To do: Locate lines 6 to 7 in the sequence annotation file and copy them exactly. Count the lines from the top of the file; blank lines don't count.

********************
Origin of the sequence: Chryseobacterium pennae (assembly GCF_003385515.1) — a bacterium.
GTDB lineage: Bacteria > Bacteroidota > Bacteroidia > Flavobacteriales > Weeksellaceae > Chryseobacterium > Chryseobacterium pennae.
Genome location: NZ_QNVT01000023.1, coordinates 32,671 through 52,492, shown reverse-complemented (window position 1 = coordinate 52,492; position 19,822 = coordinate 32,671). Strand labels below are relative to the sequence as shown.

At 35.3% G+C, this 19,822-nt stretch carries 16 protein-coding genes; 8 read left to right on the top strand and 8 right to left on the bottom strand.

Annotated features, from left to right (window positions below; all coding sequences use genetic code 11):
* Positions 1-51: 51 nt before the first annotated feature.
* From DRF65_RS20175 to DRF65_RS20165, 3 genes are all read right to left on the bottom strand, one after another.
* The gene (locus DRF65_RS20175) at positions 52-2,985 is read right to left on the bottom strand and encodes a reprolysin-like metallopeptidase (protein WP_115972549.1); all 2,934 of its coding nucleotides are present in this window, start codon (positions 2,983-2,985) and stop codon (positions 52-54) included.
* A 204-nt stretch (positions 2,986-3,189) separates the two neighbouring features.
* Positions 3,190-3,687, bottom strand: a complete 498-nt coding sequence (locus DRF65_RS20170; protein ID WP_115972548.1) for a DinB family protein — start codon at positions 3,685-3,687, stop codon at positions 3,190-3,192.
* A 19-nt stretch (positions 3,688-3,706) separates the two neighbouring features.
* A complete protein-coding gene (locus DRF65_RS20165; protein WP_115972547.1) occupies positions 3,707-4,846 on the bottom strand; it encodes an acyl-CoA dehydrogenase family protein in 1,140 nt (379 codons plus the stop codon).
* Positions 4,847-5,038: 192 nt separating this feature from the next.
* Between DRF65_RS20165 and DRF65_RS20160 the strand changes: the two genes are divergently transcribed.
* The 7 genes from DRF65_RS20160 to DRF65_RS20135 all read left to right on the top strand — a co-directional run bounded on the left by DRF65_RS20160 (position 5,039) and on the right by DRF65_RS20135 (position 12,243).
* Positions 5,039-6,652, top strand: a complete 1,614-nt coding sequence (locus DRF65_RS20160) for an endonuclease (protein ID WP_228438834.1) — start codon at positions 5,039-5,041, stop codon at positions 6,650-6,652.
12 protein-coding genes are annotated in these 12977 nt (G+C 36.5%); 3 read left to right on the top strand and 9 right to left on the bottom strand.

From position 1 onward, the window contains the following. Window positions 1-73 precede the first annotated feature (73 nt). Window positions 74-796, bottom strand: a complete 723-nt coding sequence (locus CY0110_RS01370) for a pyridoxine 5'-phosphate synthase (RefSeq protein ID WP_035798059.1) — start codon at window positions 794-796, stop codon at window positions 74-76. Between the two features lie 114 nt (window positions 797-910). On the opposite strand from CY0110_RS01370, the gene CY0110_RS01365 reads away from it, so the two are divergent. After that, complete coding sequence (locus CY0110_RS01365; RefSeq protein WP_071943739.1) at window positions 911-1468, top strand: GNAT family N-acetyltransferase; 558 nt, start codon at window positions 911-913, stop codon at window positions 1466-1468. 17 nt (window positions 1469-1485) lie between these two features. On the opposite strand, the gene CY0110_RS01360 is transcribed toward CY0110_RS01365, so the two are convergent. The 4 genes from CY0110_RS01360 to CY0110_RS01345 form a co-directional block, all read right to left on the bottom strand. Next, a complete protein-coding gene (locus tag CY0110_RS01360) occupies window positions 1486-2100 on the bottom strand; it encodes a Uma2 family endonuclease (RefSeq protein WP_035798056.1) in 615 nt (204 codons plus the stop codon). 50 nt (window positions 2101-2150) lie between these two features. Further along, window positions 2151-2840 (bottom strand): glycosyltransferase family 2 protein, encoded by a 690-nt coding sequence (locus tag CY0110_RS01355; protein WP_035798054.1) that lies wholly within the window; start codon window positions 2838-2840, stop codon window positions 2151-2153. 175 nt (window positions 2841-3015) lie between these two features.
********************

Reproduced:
* Positions 1-51: 51 nt before the first annotated feature.
* From DRF65_RS20175 to DRF65_RS20165, 3 genes are all read right to left on the bottom strand, one after another.